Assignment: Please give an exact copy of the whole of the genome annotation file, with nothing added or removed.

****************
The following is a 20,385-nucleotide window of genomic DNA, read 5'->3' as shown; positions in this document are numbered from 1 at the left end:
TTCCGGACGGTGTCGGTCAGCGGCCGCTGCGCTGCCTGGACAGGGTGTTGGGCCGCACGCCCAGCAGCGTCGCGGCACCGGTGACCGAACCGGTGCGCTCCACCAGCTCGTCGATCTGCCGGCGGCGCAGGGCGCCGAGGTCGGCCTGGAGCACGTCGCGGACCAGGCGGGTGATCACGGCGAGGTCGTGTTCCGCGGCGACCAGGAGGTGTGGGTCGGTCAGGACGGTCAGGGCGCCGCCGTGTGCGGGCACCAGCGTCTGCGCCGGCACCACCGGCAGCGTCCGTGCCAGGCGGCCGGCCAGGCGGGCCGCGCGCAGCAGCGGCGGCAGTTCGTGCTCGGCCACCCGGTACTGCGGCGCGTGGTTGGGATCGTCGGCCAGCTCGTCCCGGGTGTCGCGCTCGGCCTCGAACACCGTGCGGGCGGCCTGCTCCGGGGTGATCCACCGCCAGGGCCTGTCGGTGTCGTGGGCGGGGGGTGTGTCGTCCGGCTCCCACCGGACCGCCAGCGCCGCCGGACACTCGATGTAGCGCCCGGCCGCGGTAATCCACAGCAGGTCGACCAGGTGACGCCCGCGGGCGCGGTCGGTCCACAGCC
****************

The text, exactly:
The following is a 20,385-nucleotide window of genomic DNA, read 5'->3' as shown; positions in this document are numbered from 1 at the left end:
TTCCGGACGGTGTCGGTCAGCGGCCGCTGCGCTGCCTGGACAGGGTGTTGGGCCGCACGCCCAGCAGCGTCGCGGCACCGGTGACCGAACCGGTGCGCTCCACCAGCTCGTCGATCTGCCGGCGGCGCAGGGCGCCGAGGTCGGCCTGGAGCACGTCGCGGACCAGGCGGGTGATCACGGCGAGGTCGTGTTCCGCGGCGACCAGGAGGTGTGGGTCGGTCAGGACGGTCAGGGCGCCGCCGTGTGCGGGCACCAGCGTCTGCGCCGGCACCACCGGCAGCGTCCGTGCCAGGCGGCCGGCCAGGCGGGCCGCGCGCAGCAGCGGCGGCAGTTCGTGCTCGGCCACCCGGTACTGCGGCGCGTGGTTGGGATCGTCGGCCAGCTCGTCCCGGGTGTCGCGCTCGGCCTCGAACACCGTGCGGGCGGCCTGCTCCGGGGTGATCCACCGCCAGGGCCTGTCGGTGTCGTGGGCGGGGGGTGTGTCGTCCGGCTCCCACCGGACCGCCAGCGCCGCCGGACACTCGATGTAGCGCCCGGCCGCGGTAATCCACAGCAGGTCGACCAGGTGACGCCCGCGGGCGCGGTCGGTCCACAGCC